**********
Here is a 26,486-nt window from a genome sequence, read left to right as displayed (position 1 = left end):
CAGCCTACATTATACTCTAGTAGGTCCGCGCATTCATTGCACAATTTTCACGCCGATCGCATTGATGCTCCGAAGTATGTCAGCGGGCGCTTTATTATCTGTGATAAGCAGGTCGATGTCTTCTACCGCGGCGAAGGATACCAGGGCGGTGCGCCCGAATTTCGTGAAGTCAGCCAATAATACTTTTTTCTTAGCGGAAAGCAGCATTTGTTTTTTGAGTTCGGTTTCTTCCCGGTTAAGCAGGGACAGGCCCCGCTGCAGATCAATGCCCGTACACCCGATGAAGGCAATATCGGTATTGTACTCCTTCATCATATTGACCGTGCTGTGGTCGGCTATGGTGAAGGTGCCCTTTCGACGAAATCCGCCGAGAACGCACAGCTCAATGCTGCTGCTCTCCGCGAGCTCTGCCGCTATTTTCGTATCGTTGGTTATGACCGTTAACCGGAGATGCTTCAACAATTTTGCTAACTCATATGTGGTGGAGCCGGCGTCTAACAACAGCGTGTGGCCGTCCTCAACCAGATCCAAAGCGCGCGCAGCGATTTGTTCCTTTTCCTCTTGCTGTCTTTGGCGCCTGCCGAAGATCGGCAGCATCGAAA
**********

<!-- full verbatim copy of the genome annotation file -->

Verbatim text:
Here is a 26,486-nt window from a genome sequence, read left to right as displayed (position 1 = left end):
CAGCCTACATTATACTCTAGTAGGTCCGCGCATTCATTGCACAATTTTCACGCCGATCGCATTGATGCTCCGAAGTATGTCAGCGGGCGCTTTATTATCTGTGATAAGCAGGTCGATGTCTTCTACCGCGGCGAAGGATACCAGGGCGGTGCGCCCGAATTTCGTGAAGTCAGCCAATAATACTTTTTTCTTAGCGGAAAGCAGCATTTGTTTTTTGAGTTCGGTTTCTTCCCGGTTAAGCAGGGACAGGCCCCGCTGCAGATCAATGCCCGTACACCCGATGAAGGCAATATCGGTATTGTACTCCTTCATCATATTGACCGTGCTGTGGTCGGCTATGGTGAAGGTGCCCTTTCGACGAAATCCGCCGAGAACGCACAGCTCAATGCTGCTGCTCTCCGCGAGCTCTGCCGCTATTTTCGTATCGTTGGTTATGACCGTTAACCGGAGATGCTTCAACAATTTTGCTAACTCATATGTGGTGGAGCCGGCGTCTAACAACAGCGTGTGGCCGTCCTCAACCAGATCCAAAGCGCGCGCAGCGATTTGTTCCTTTTCCTCTTGCTGTCTTTGGCGCCTGCCGAAGATCGGCAGCATCGAAA